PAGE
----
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Stop-smoking

12 June 2020

The younger smokers start, the less likely they are to quit

Researchers found that teens who smoked the most and kids who started smoking early were likely to become daily smokers in their 20s and less likely to quit by their 40s.

Kids and teens who take up smoking are more likely to become daily smokers and find it harder to quit by their 40s, a new study finds.

"Based on our data coupled with a variety of other evidence, we found childhood smoking leads to adult smoking," said lead researcher David Jacobs Jr, a professor of public health at the University of Minnesota in Minneapolis. "Cigarette smoking, even experimentally, among children of any age should be strongly discouraged."

For the study, Jacobs' team collected data on more than 6 000 men and women who took part in an international heart study. Information was collected when participants were six to 19 years of age and during their 20s and 40s.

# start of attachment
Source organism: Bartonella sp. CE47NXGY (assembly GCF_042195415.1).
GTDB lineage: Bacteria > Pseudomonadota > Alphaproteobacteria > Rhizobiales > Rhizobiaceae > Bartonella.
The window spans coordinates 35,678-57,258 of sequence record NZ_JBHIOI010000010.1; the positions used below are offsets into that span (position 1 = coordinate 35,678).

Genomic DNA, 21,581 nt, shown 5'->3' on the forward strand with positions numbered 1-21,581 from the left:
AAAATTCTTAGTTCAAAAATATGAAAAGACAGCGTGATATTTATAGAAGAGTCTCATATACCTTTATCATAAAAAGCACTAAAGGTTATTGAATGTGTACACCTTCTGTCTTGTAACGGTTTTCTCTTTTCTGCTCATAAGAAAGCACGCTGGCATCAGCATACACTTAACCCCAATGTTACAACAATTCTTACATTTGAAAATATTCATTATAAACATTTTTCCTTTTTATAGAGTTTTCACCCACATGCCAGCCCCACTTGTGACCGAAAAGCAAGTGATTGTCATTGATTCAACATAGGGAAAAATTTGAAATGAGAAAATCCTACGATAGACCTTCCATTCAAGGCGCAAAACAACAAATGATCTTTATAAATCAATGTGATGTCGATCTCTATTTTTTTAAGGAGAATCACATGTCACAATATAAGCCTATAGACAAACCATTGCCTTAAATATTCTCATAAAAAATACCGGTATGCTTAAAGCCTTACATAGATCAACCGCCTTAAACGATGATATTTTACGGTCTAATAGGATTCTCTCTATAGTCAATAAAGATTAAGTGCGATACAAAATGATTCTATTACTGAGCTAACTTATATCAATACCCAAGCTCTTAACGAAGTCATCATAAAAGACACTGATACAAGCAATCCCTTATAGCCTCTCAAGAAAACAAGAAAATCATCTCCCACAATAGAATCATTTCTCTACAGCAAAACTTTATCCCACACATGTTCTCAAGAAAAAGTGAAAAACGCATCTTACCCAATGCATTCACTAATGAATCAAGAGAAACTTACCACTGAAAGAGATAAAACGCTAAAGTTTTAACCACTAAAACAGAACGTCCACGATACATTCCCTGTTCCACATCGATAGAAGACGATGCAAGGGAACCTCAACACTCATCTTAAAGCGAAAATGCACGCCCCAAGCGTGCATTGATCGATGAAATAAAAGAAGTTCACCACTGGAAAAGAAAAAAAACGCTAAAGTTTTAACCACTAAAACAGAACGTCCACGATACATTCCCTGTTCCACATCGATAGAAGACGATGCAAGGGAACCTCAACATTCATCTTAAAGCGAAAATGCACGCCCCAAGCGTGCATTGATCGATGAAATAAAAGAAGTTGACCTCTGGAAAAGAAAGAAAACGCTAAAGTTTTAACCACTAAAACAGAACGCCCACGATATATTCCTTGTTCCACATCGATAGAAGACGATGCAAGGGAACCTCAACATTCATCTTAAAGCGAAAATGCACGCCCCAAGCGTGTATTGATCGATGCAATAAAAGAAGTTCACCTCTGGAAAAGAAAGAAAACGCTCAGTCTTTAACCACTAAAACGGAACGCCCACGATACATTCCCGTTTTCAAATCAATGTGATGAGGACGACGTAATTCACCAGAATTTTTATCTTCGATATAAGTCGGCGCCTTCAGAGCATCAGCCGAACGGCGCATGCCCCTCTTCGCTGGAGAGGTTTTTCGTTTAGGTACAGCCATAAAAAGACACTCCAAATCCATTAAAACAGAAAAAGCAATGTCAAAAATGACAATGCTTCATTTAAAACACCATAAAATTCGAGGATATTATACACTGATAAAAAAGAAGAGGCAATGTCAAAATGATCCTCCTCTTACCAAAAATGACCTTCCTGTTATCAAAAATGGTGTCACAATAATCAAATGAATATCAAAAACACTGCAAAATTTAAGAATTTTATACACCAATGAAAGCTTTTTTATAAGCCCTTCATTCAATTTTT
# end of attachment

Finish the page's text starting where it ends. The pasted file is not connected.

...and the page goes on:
The researchers found that teens who smoked the most and kids who started smoking early were likely to become daily smokers in their 20s and less likely to quit by their 40s. Even kids who only tried a few cigarettes were more likely to become adult smokers, the study found.

Addictive qualities of nicotine

The percentage of participants who smoked daily in their 20s was 8% for those who had their first cigarette at 18 or 19; 33% for those who started at 15 to 17; 48% for those who began at 13 or 14; and 50% for those who had their first cigarette between 6 and 12 years of age.

Only 3% who started smoking later still smoked in their 40s.

Childhood smoking was about the same in all three countries studied – Finland, Australia and the United States, the researchers noted. Though the study was conducted in three developed nations, they suspect the results would be the same elsewhere.

"Even in low-income and developing countries, the societal reinforcement of smoking, the basic addictive qualities of nicotine, and the maturation of children and children's judgment through adolescence are universal," Jacobs said. "As children mature through adolescence, they may have developed a better ability to resist impulses and to reject social pressures."

The study was published online in April in the Journal of the American Heart Association.

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